Communist Youth Organization

The Youth Branch of The Workers’ Communist Party of Iran

“From the river to the sea, Irish water will be free”: a manifestation of capitalism’s exchange/use-value contradiction

With over 100,000 people gathered in the streets of Dublin, the people of Ireland have made it loud and clear that they will not allow the government to impose the new water tax on them. Since the collapse of the economy in 2008 the government of Ireland has imposed deep cuts into the social services. The financial bailout that Ireland received from the European Central Bank predicated on these cuts to social services. However, smaller social services do not mean lower taxes for the working people. As it is the case now with the Irish Water, which already receives one billion euros from taxes, the government has setup a private company to charge an additional fee for water.

The march and rally against the newly imposed water tax is setup and organized by Right2Water campaign. This campaign has organized rallies in Letterkenny, Donegal, Drogheda, Bray, Sligo, Waterford, Fermoy in Cork, Gorey in Wexford, and many other small towns and cities in Ireland. Further, YouTube videos have been made to show the citizens how to remove water meters as well as the resistance against the installation of water meters and the heavy handed police repression.

Taxation of water is an example manifestation of one of the most central contradictions of capitalism: the exchange-value and use-value contradiction. The use-value of water is very clear, and it is not only a very basic necessity of life, but it should be the right of every woman, man and child to have access to it for free since life is impossible without it. However capitalism functions on an exchange-value basis, the exchange-value for the commodity water is decided not necessarily on the cost of extracting the water or its delivery, but on the demand and supply of the market, and or arbitrarily set by the government in order to counter balance other costs. A complete privatization of commodity water can create a scenario where a corporation, having a monopoly in the market, can change the price (the exchange-value) that they wish in order to generate profits. In this way the “cost” of water via taxes and fees, its exchange-value character, does not necessarily reflect actual costs. This of course means that now many Irish people are being denied access to the use-value of water simply because of the capitalism imposed exchange-value imposed on commodity water.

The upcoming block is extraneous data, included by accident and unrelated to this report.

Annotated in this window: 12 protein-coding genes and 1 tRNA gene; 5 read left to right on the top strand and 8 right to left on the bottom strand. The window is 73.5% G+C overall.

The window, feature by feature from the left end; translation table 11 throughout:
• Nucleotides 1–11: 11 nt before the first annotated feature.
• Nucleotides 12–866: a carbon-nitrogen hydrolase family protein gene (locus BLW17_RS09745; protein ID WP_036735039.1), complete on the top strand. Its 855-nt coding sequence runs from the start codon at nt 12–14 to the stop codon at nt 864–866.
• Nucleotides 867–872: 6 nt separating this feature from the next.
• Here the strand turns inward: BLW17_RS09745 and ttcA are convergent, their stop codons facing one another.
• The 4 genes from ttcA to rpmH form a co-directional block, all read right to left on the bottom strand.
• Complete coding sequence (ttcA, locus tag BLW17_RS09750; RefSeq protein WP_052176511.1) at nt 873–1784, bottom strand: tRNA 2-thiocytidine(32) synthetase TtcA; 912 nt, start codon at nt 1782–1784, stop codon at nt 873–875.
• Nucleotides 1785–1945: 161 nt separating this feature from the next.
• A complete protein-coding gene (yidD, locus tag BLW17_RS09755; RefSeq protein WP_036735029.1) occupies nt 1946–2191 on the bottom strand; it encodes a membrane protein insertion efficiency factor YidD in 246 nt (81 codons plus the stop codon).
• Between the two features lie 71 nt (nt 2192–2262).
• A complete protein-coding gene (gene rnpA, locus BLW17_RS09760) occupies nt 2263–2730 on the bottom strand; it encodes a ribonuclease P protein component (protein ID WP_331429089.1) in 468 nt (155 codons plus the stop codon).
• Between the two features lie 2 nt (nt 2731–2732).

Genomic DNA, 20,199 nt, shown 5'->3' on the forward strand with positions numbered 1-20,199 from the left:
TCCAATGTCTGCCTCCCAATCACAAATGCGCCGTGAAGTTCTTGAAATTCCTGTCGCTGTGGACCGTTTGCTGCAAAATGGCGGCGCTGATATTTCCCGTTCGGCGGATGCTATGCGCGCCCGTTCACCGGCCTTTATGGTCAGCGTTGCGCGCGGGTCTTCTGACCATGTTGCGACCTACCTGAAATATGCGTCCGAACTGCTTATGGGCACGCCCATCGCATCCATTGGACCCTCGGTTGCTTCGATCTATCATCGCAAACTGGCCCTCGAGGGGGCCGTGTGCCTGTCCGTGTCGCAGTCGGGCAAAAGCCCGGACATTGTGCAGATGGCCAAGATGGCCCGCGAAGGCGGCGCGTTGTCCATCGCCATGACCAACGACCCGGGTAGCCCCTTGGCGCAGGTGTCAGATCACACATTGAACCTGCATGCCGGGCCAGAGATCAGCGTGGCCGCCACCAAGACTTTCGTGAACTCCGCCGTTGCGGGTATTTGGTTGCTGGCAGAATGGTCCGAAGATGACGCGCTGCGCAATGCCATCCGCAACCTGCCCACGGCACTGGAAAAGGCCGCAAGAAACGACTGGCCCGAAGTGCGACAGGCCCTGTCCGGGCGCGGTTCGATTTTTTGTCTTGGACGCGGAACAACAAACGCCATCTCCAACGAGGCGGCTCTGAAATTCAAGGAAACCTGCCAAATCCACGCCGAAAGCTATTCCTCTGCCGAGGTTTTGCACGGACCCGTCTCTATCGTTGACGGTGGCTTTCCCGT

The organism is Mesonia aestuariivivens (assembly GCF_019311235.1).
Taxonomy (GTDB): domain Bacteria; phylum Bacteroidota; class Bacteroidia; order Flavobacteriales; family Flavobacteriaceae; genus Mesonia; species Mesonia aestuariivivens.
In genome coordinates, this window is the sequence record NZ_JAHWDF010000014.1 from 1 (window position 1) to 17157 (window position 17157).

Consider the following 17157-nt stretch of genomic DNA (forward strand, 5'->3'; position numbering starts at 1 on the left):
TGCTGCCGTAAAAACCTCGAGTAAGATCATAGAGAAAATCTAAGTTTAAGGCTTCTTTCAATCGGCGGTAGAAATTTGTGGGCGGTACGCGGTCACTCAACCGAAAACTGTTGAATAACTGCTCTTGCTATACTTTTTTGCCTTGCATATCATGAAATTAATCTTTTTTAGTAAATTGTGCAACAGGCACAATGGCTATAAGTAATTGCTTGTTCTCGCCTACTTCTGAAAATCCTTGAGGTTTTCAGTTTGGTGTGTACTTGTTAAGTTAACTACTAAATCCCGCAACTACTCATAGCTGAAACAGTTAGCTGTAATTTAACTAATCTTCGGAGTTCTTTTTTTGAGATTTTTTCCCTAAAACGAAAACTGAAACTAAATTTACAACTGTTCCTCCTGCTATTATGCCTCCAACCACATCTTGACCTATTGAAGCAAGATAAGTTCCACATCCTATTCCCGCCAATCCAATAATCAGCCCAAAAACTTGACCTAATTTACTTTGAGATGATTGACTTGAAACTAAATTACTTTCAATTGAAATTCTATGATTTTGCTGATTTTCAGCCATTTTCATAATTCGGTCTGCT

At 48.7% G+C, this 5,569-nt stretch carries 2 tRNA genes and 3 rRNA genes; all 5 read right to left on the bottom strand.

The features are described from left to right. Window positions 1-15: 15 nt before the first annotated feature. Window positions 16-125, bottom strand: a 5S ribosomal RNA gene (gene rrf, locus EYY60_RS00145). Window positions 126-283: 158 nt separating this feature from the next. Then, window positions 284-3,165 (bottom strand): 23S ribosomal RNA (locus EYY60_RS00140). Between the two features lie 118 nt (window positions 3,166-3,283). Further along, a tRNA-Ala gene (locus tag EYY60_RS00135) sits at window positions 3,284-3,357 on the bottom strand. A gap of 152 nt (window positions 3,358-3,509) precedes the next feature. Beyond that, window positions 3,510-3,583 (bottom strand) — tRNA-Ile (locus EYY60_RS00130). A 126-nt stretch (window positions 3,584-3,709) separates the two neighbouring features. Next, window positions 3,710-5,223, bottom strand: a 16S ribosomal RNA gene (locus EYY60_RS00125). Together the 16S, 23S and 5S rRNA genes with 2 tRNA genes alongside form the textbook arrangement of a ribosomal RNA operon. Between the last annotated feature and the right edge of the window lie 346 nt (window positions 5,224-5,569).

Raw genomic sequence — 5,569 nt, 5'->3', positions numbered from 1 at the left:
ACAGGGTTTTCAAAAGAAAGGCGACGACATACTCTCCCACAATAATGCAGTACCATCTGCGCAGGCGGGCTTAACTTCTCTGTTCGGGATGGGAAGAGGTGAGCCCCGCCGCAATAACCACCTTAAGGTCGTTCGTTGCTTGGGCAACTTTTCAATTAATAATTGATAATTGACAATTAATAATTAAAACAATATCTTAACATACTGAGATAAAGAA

The commodification of water is also a manifestation of the commodity fetishism of capitalism. Capitalism expanding market needs has seen the commodification of the natural world space around us. This list does not only include just water, forests and the oceans, but anything that can be possibly yields an exchange-value in the market. Capitalism will put a price tag on air if it is able to control it. For capitalism it does not matter if something is produced via social labour, but if it can be traded for a profit through the exchange-value system.

The Irish people are amidst the largest and most total assault by the bourgeoisie on their human rights. Access to water must never be a bargaining chip on a negotiating table, or bought and sold in the market: it is a human right! The ruthlessness by which the state police are attacking the protesters only demonstrates the inhuman mechanics of a system that will rather put bullets into the bodies of Irish working people than lose a penny in profits.

Chia Barsen

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